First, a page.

Hollywood should hire staff members who demonstrate a track record of creating content for people of color and casting them in varied and complex roles. Most companies use professional recruiters, and Hollywood should do the same across all ranks. Each studio and network should have at least one designated recruiter for diverse talent behind the scenes and a designated casting director who is trained to find actors of color and in anti-racist practices. They should have experience working with and recruiting diverse populations.

Studios should set hiring targets for people of color —both in visible and behind the scenes positions— in accord with their shares in the U.S. population. Research shows that setting specific hiring goals aimed at increasing the number of people of color is one of the most effective ways of diversifying workplaces. To increase the number of people of color in the pipeline, new hiring should occur semiannually or even quarterly. Although many networks host diversity programs and showcases for actors, writers, and directors from underrepresented groups, networks could go further and set aside shares of jobs for underrepresented groups.

Current diversity programs require improvement, because most diversity writers are released from their shows after hiring them to fulfill quotas. Studios need to mentor, train and provide a longer trial period for such hires, as they would for any other valued employee. In other words, studios and TV networks need to value increasing their staff of color enough to support them beyond the initial hiring period. Furthermore, studios and networks should rethink the name, “diversity hire” because a stigma of lower qualifications or free labor is often associated with such labels.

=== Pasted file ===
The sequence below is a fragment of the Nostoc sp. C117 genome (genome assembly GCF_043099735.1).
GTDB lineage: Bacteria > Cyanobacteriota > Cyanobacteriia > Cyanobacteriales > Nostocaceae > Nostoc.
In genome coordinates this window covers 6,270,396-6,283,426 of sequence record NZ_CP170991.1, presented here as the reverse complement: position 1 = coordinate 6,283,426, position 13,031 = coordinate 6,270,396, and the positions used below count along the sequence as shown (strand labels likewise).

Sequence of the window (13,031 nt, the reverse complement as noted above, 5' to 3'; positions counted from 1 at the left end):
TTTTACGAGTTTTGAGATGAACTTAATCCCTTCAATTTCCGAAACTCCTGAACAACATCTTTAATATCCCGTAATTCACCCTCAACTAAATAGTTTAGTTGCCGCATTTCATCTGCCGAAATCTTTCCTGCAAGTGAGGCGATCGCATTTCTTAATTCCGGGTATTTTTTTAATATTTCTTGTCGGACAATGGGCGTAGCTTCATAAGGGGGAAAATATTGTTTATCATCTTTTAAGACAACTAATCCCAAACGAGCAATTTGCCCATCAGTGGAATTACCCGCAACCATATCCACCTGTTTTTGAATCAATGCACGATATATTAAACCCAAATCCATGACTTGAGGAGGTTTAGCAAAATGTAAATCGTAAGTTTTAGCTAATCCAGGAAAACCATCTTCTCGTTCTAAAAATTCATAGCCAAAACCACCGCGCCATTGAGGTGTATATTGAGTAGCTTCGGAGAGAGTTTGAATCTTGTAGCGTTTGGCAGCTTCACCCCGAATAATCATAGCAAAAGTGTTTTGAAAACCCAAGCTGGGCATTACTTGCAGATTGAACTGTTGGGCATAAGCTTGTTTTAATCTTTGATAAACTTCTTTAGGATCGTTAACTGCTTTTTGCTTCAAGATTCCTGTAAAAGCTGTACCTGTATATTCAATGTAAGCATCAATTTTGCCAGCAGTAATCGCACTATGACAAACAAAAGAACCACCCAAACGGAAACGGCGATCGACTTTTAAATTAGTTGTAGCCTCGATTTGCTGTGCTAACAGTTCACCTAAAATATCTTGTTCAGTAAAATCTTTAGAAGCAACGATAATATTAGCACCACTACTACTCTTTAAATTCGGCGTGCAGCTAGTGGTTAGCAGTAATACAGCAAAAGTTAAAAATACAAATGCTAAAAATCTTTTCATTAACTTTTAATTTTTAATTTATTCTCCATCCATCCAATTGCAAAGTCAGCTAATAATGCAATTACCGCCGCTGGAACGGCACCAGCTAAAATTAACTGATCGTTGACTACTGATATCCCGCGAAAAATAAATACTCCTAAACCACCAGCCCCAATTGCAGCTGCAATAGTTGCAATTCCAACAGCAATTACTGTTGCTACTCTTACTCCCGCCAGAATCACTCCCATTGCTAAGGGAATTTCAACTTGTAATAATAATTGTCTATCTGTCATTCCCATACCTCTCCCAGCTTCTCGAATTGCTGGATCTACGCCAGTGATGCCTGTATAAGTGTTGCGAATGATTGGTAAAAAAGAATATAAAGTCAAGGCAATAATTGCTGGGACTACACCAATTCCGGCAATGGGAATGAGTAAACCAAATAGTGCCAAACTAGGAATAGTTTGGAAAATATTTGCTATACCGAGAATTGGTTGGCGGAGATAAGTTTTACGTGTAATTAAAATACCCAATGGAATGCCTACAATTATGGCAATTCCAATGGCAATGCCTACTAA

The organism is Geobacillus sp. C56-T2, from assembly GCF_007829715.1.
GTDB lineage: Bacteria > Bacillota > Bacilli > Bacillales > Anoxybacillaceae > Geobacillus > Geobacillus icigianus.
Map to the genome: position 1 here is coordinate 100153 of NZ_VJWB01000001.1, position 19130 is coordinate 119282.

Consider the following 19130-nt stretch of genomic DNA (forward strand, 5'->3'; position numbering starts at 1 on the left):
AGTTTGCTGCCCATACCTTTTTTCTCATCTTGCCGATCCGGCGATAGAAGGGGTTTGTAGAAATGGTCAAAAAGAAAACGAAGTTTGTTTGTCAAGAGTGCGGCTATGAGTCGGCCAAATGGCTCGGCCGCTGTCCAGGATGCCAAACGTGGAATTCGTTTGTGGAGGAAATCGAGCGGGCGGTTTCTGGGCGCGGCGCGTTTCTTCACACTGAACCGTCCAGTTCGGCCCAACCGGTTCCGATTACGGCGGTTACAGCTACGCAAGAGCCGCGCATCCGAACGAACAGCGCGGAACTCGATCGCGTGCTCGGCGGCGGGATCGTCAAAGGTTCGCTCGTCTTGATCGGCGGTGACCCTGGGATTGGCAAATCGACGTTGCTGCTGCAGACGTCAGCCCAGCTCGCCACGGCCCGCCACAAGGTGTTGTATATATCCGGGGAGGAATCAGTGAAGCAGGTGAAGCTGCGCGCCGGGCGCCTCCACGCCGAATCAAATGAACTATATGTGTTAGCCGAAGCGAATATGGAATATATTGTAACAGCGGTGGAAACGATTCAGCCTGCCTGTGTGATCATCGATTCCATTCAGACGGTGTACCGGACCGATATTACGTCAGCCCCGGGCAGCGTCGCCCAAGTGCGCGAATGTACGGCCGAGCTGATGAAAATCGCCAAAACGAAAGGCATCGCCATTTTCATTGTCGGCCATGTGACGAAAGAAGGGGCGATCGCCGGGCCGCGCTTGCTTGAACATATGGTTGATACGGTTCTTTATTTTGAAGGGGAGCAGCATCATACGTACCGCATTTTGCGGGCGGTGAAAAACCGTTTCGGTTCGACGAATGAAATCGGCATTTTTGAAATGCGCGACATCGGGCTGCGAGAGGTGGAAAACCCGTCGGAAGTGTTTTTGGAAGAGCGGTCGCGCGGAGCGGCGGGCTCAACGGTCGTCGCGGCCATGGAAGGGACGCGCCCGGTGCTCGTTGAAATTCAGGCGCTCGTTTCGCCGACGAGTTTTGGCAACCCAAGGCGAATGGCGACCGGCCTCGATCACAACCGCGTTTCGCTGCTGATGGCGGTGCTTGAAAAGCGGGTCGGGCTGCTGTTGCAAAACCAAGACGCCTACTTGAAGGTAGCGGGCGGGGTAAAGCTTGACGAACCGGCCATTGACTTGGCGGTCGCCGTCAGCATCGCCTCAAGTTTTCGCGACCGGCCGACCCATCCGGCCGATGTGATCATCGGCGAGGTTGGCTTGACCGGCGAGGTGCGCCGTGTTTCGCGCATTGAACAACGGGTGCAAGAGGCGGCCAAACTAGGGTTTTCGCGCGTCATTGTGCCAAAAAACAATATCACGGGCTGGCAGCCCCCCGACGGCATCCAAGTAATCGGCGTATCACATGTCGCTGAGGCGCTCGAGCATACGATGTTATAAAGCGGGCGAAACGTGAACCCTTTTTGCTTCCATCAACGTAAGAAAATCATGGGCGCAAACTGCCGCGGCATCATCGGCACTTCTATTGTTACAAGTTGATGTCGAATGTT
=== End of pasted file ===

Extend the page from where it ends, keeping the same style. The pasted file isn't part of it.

Besides hiring, networks and studios need to focus on retention. They should establish networking and mentoring programs for people of color, which research shows to have a positive effect on retention. They should pair new hires of color with key experienced people. This practice already exists; for example, ABC mandated that Shonda Rhimes, who had no television experience prior to her first show, Grey’s Anatomy, be paired with the more experienced James Parriott. This practice could be instituted across all ranks and positions, because such pairings do not just benefit the incoming people of color in terms of training and mentorship, but also veterans, who get exposure to fresh perspectives and new ideas. 

By generating inclusive social networks, Hollywood would attract and retain more talent of color. Chris Rock attributes his own success to the help of established black actors, such as Eddie Murphy, Keenen Ivory Wayans, and Arsenio Hall, who took “chances” on him. He, in turn, helps develop other black actors, such as Leslie Jones. More people of color in key positions and in the pipeline will help accelerate racial inclusion in the industry.